Theorem 5. Let $1<p<\infty$. Then there exists a constant $C>0$ depending only on $n$, $p$, and the Lipschitz character of $\Omega$ such that $$ \left\Vert {\sup_{\varepsilon>0} |K_\varepsilon f|} \right\Vert_{L^p(\partial\Omega)}\leq C \Vert f \Vert_{L^p(\partial\Omega)}$$ for all $f\in C(\partial\Omega)$.
Proof. Let $(Z_i,\varphi_i)$ be a coordinate pair associated to the Lipschitz domain $\Omega$ in $\mathbb{R}^n$, $n\geq 2$. Choose a partition of unity $\{\zeta_i\}_{i=1}^m$ so that $0\leq \zeta_i\leq 1$, smooth, finite partition of unity subordinate to the $Z_i$'s. Clearly, \[ K_\varepsilon f(x)=\frac{1}{n\omega_n}\sum_{i=1}^m \int_{y \in \partial\Omega,|x-y|>\varepsilon} \frac{(x-y)\cdot \nu(y)}{|x-y|^n}\zeta_i(y)f(y)d\sigma(y). \] Since $(Z_i,\varphi_i)$ is a coordinate pair, it follows that \begin{align*} &K_{\varepsilon}f(x)\\ &=\frac{1}{n\omega_n} \sum_{i=1}^m \int_{|x'-y'|^2+|\varphi_i(x')-\varphi_i(y')|^2 >\varepsilon^2} \frac{\varphi_i(x')-\varphi_i(y')-\nabla \varphi_i(y')\cdot (x'-y')}{|x-y|^n} \zeta_i(y',\varphi_i(y'))f(y',\varphi_i(y'))\sqrt{1+|\nabla \varphi_i(y')|^2}dy'. \end{align*} Hence if we define $$ K_i(x',y')= \frac{\varphi_i(x')-\varphi_i(y')-\nabla \varphi_i(y')\cdot (x'-y')}{(|x'-y'|^2+|\varphi_i(x')-\varphi_i(y')|^2)^{n/2}},$$ then $$ K_\varepsilon f(x)=\frac{1}{n\omega_n} \sum_{i=1}^n \int_{U_\varepsilon^i(x')} K_i(x',y')g(y')dy',$$ where $$ g_i(y')=\zeta_i(y',\varphi_i(y'))f(y',\varphi_i(y'))\sqrt{1+|\nabla \varphi_i(y')|^2} $$ and $$ U_{\varepsilon}^i(x')=\{y' : |x'-y'|^2+|\varphi_i(x')-\varphi_i(y')|^2>\varepsilon^2\}. $$ Note that $y'\in U_{\varepsilon}^i(x)$ implies $|x'-y'|>\varepsilon /\sqrt{1+\Vert{\nabla \varphi_i}\Vert_{L^\infty}^2}$. Furthermore, we define $$ V_\varepsilon^i(x')=\{ y' : |x'-y'|>\varepsilon/\sqrt{1+\Vert \nabla \varphi_i\Vert_{L^\infty}^2}.$$ Then it is easy to check that $U_\varepsilon^i(x')\subset V_{\varepsilon}^i(x')$. Then for $\varepsilon>0$, we have \begin{align*} &\left|\int_{U_{\varepsilon}^i(x')}K_i(x',y') g(y')dy'\right|\\ & \leq \left|\int_{V_{\varepsilon}^i(x')} K_i(x',y')g(y')dy' \right| + \left|\int_{V_{\varepsilon}^i(x')\setminus U_\varepsilon^i(x')} K_i(x',y')g(y')dy' \right| . \end{align*} It is easy to check that there exists a constant $C$ depending only on $n$ and the Lipschitz character of $\Omega$ such that $$ \left|\int_{V_{\varepsilon}^i(x')\setminus U_\varepsilon^i(x')} K_i(x',y')g(y')dy' \right|\leq C Mg(x') $$ for all $\varepsilon>0$. Hence it follows from the Coifman-Meyer-McIntosh theorem that $$ \Vert \sup_{\varepsilon>0}|K_\varepsilon f| \Vert_{L^p(\partial\Omega)} \leq \sum_{i=1}^m \left(\Vert{T_* g_i}\Vert_{L^p}+C\Vert Mg_i \Vert_{L^p}\right) \leq C \sum_{i=1}^m \Vert g_i \Vert_{L^p}\leq C \Vert f \Vert_{L^p(\partial\Omega)}. $$ This completes the proof.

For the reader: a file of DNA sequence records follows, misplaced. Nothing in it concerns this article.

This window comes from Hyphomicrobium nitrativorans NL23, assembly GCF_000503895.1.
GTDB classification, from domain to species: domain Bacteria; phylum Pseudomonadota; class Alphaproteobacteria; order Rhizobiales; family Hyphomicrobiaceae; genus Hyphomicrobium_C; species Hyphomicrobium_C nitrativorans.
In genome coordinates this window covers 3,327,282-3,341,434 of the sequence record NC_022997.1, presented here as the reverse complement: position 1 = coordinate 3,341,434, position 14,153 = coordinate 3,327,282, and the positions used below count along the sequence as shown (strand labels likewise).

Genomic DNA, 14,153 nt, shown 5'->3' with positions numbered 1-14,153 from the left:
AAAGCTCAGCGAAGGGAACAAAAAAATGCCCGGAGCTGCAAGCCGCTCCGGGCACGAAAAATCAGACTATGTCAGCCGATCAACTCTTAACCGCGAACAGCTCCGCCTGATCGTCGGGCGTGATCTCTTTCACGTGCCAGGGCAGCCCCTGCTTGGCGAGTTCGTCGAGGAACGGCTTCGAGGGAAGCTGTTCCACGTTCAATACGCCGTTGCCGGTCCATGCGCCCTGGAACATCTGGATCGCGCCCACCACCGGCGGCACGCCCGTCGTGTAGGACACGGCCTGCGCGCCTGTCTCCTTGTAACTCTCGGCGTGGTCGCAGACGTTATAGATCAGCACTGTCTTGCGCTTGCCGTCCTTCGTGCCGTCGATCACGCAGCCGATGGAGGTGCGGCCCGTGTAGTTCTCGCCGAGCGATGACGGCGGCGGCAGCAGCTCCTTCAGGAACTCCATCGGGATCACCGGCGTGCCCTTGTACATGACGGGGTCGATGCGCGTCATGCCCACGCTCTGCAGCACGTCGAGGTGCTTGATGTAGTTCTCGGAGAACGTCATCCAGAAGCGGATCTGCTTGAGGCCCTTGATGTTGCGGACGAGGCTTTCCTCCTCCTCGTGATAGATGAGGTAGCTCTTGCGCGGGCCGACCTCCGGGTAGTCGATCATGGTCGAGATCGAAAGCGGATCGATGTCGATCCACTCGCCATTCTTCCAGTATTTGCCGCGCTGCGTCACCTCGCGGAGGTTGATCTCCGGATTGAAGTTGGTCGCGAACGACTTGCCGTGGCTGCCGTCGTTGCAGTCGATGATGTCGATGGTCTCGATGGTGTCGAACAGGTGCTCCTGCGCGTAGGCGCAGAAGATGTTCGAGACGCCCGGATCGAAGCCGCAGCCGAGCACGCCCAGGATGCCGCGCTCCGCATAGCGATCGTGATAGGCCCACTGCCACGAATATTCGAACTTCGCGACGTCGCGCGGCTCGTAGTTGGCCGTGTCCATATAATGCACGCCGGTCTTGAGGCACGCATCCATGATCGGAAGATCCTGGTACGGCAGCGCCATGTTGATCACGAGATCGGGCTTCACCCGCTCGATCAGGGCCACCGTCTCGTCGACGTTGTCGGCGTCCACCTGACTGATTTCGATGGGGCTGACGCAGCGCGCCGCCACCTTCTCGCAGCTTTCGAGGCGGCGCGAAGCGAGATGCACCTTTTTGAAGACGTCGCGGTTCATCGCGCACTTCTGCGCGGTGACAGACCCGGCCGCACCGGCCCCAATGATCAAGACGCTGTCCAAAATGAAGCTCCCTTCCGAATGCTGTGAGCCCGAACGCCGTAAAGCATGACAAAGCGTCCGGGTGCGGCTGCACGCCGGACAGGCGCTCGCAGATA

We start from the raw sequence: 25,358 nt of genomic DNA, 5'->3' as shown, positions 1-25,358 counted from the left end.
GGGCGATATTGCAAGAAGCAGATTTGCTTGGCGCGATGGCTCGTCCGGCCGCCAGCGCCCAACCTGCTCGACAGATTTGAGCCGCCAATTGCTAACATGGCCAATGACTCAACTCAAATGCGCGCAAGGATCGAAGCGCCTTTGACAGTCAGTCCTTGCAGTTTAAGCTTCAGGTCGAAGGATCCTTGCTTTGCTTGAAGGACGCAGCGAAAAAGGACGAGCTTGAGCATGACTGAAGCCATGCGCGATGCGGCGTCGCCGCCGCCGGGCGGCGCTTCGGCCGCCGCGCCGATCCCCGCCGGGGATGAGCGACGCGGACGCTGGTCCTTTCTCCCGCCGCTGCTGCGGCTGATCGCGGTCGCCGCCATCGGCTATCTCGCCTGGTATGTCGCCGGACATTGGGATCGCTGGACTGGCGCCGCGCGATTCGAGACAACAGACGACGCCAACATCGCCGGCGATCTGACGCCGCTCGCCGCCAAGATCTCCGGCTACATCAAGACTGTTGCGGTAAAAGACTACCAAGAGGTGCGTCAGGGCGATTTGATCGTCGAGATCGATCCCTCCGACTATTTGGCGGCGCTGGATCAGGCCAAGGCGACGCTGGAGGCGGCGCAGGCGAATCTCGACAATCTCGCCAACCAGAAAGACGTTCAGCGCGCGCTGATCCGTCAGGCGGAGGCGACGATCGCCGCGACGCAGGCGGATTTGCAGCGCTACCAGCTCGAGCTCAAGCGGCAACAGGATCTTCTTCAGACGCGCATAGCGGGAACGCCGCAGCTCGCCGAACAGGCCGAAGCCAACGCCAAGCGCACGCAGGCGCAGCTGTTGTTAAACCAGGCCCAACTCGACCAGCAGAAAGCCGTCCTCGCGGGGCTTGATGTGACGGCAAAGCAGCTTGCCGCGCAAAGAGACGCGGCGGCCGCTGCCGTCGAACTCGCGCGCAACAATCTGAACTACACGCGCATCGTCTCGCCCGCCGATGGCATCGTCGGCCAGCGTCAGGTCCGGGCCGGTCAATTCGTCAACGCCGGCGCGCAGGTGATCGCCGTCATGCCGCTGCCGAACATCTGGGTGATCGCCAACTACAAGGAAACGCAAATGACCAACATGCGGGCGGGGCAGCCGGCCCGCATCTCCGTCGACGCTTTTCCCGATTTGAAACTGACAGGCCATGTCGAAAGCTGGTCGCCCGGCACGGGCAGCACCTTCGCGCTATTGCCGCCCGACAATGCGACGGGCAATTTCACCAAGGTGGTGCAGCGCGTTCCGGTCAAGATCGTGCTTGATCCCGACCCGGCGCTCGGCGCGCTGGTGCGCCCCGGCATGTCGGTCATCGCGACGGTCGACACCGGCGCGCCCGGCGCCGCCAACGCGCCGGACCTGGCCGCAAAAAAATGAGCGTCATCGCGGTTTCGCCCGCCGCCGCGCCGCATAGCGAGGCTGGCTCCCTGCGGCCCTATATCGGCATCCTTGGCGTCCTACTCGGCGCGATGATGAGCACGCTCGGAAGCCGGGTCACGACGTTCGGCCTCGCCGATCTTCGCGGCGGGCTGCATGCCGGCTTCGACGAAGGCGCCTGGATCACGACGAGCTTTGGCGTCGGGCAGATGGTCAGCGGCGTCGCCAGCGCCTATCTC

By the above theorem, we can conclude that $ \lim_{\varepsilon \rightarrow 0+ }K_\varepsilon f$ exists a.e. and in $L^p(\partial\Omega)$. We define $$ Kf(x)=\lim_{\varepsilon\rightarrow 0+} K_\varepsilon f(x).$$ Moreover, we can show the following result.
Theorem 6. Let $1<p < \infty$. Then $$ \lim_{x\rightarrow x_0; x\in \Gamma_i(x_0)} \mathcal{D}f(x) = \left(\frac{1}{2}I+K \right)f(x_0), $$ where $\Gamma_i(x_0)$ denotes the inner regular cone with vertex at $x_0 \in \partial\Omega$.

Nontangential behavior of harmonic function

Now we are ready to present the main theorem of this post.